Friday, September 21, 2007

Invasive Procedures by Orson Scott Card and Aaron Johnston


You might say that I lucked out when I stumbled across my "favorite author". Orson Scott Card manages to publish about two to three books a year, has about 50 books under his belt, and has written books, poetry, and short stories in just about every genre imaginable. His first publication of this year was Space Boy (my review), a very limited run by Subterranean Press, that was enjoyable but doesn't even compare to his latest collaboration with screenwriter Aaron Johnston, Invasive Procedures.

Invasive Procedures is the story of the dangers of genetic manipulation. It can certainly be classified as science fiction as Card dots his i's and crosses his t's when it comes to the science aspect, but I'd consider this one more of a bio-medical/political thriller. The setting is Los Angeles in the near future. Geneticist George Galen has created a group of super humans called "Healers". Galen is the villain of the novel, but he's a charming villain, the most dangerous kind. His Healers are giants, around 7 feet in height, have the bodies of gods, and go throughout the community recruiting the sick and homeless in a cult like fashion for Galen's genetic experiment - to help the human race evolve.

Here's where the story gets interesting. Galen has developed a virus that cures deadly genetic diseases such as Parkinson's, Sickle-Cell Anemia, etc. Viruses work by attaching to DNA and changing their structure and Galen has developed a virus that will do just that for these diseases. However, the virus he has developed is deadly to the general population and causes near immediate death. It can save the life of the few who need it, but can cause the death of the many to whom it is toxic. In steps Frank Hartman. Frank Hartman has been recruited by the Biohazard Agency, an FBI-like governmental agency, to develop an anti-virus to or vaccination to Galen's virus. Galen soon realizes the plans that the government has to stop his advancement of the human race and one thrilling novel ensues.

I've always said that I love Card for his characters, and this novel is no exception. Frank Hartman is one of the strongest heroes I've read in a while. Joining him in his race against Galen are Galen's test subjects, a group of homeless people that he picks up, offering them a hot meal and a bed, and while he does give them that, they also get much more than what they thought they were in for.

Dolores is my favorite of this group. She is an elderly homeless woman with no family who slept on a playground before Galen picked her up. She has extremely low self esteem, but a wonderful sense of humor and was a delight to read and my heart went out to her. Nick and Jonathan were two younger punk kids who were homeless heroin addicts. Both put up a tough front, but Card shows us the young kid inside just begging for help and love. Their story was touching as well. Hal, I had no sympathy for! Hal is a drunk who is arrogant and loud when he's picked up and remains that way throughout the book...he just got on my nerves. And Byron is the last of the group. Byron was mistaken for a homeless person, but is really a tax attorney whose car broke down and he just needed a lift. He's a great guy and another strong character.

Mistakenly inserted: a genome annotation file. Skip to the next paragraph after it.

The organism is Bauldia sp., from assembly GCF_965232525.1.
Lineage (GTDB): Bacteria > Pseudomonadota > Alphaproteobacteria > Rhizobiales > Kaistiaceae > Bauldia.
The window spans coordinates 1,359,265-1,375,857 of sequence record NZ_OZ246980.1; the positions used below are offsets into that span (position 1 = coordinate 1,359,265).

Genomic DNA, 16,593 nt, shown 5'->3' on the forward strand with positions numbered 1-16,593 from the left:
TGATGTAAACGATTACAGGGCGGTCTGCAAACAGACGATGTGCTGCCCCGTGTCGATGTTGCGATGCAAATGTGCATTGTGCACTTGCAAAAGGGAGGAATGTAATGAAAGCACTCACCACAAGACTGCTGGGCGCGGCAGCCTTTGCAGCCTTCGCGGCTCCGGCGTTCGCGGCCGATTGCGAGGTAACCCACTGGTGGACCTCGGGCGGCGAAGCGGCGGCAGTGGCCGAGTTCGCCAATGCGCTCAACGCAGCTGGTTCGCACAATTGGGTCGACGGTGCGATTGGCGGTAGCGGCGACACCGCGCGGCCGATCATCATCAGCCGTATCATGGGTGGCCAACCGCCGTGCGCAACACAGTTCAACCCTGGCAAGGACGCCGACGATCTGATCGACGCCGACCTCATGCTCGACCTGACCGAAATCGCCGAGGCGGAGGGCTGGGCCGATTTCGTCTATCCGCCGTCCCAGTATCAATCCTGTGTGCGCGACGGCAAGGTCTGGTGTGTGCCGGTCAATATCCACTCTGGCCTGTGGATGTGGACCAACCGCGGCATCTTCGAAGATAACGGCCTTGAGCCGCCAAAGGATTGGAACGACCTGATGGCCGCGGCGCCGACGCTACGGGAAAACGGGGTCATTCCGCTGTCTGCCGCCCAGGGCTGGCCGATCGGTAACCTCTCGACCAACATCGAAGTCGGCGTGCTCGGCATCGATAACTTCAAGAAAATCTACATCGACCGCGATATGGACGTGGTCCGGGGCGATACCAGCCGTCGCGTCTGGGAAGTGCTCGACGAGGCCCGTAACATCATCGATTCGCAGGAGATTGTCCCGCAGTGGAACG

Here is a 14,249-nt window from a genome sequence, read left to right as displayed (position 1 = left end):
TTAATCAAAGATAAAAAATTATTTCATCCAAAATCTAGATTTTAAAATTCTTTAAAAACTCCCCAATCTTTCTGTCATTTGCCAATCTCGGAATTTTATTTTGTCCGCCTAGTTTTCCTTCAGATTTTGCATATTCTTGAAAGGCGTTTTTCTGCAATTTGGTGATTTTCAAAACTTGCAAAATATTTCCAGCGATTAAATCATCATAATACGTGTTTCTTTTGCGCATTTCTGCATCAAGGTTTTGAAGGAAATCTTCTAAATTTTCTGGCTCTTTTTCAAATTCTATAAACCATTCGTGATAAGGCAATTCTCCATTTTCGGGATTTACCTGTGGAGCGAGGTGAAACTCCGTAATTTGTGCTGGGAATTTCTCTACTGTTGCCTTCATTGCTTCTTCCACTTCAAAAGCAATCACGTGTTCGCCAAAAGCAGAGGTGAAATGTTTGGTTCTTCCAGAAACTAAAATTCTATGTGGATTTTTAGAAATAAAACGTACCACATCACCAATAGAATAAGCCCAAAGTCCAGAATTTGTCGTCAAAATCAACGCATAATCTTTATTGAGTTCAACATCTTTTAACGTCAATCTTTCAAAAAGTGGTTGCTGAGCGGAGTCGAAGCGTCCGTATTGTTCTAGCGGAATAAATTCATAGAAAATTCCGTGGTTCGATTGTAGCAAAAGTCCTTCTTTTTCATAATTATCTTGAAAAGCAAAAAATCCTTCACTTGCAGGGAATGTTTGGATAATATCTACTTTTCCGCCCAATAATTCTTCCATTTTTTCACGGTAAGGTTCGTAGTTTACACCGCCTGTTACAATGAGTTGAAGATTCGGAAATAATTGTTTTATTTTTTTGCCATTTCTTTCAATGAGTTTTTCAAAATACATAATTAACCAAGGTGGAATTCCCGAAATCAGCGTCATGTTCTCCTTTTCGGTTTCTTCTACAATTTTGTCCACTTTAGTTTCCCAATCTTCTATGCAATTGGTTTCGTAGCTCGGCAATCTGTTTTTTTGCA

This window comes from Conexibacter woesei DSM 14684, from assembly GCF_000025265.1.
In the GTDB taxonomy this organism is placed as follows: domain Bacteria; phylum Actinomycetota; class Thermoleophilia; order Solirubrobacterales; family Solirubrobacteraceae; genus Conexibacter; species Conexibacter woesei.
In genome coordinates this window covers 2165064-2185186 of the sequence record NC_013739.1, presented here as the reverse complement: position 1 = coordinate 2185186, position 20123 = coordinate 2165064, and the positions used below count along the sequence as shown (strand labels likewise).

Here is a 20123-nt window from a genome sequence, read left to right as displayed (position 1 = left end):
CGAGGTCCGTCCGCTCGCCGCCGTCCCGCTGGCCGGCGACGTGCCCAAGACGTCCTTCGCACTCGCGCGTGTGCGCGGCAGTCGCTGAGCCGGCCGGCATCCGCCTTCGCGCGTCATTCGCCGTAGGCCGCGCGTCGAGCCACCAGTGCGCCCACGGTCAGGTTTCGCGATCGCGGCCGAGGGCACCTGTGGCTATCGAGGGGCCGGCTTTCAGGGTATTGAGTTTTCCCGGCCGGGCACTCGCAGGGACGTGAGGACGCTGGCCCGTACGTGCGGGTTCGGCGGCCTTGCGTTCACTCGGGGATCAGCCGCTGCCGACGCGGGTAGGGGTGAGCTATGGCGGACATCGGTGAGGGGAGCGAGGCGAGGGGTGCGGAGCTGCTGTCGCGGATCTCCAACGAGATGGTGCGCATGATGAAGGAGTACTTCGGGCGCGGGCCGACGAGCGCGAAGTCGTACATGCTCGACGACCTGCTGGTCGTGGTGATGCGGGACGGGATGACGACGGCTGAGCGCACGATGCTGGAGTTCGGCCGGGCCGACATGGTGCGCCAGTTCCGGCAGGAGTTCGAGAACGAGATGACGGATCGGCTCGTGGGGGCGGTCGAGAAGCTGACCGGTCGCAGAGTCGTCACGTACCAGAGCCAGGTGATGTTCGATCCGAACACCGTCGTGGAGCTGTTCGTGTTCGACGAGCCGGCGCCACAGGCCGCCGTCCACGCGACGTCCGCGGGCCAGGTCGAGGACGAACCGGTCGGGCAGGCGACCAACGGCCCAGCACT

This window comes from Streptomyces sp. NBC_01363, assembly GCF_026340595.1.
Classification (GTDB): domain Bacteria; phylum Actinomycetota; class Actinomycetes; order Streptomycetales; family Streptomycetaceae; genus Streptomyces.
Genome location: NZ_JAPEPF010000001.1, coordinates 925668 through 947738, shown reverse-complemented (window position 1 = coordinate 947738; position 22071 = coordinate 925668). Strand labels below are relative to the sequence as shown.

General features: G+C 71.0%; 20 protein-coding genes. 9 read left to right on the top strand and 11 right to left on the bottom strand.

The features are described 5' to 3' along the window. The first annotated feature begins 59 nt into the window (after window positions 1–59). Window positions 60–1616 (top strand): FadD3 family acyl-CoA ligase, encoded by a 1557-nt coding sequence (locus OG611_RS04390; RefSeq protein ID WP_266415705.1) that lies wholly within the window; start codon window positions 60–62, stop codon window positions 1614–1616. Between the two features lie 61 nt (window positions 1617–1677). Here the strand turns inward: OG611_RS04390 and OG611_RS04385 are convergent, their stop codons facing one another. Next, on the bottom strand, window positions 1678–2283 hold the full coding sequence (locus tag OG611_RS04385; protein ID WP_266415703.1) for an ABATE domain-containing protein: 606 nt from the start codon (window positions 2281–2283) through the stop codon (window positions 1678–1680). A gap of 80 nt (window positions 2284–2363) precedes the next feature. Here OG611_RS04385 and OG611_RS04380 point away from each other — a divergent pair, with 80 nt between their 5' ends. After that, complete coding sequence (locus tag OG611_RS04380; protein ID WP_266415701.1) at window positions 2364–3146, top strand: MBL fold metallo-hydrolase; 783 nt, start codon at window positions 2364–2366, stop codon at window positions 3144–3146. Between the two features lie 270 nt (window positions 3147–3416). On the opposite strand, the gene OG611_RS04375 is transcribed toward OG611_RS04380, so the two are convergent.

Put all of these wonderful characters together along with a doctor forced to perfom surgery on all of them against her will while her child is held at ransom along with one of the most thrilling and forward moving story lines I've read in awhile, and you get a book that is heart stopping and very meaningful in these days of lightning speed medical advancement...not that I think we're at risk of something like this ever actually happening.

This one just came out Tuesday, so it should be well stocked in most bookstores. I highly recommend as I usually do with most books :p But this one really was a 5 out of 5. It's based on an Orson Scott Card short story originally published in 1979 by the name of "Malpractice." OK, now back to the RIP Challenge!

17 comments:

Amy said...

Wow! Thanks for your review Chris. Card is one of my son's favorite authors too. I put this on hold for him at the library.

I may just read it myself. Sounds great!

Becky said...

Great review, Chris. I'm hoping there isn't a long wait list at the library :)

jenclair said...

Love the premise of this one and could use it for the Cardathon Challenge. Card is remarkably prolific and varied, isn't he? I just finished Homebody which includes the supernatural, a ghost, and a haunted house.

I also like that he named the geneticist Galen because the original Galen was a real experimenter, performing some of the first dissections.

Chris said...

Amy, Very cool to hear that Card is one of your son's favs! Always fan to find another fan ;) I'm sure he'll enjoy this one and I'm sure you'll enjoy it too! I can't imagine anyone not enjoying it. It's a quick moving, very riveting book!